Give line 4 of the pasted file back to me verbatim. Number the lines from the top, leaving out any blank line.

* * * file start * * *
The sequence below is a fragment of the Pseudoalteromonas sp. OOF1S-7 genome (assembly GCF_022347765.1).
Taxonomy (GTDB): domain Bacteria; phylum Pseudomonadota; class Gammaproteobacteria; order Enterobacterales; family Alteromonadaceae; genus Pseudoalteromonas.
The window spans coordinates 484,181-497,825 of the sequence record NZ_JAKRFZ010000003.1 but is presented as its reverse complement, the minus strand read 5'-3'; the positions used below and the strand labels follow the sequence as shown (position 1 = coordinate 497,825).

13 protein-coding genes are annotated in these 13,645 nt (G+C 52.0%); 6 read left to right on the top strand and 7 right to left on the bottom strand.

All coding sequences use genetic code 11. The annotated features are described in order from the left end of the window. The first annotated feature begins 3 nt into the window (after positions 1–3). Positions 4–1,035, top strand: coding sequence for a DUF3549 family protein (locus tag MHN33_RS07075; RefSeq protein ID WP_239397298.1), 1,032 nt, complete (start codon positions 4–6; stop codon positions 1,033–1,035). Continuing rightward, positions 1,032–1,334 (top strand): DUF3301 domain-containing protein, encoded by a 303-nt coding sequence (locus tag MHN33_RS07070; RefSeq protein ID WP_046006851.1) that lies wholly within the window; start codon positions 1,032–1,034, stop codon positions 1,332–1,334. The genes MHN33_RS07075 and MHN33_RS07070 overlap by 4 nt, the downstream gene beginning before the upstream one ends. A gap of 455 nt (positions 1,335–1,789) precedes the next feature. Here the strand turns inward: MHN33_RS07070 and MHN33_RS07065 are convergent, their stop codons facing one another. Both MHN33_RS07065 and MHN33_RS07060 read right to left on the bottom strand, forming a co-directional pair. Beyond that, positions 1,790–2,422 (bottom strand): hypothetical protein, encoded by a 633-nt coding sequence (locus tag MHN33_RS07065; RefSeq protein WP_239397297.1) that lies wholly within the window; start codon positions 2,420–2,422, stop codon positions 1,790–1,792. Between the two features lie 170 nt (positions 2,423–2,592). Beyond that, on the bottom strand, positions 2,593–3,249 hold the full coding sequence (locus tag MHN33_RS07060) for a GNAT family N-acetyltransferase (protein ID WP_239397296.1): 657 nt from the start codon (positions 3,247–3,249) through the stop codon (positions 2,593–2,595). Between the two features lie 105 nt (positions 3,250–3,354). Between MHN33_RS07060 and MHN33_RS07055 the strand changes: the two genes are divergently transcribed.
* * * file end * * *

13 protein-coding genes are annotated in these 13,645 nt (G+C 52.0%); 6 read left to right on the top strand and 7 right to left on the bottom strand.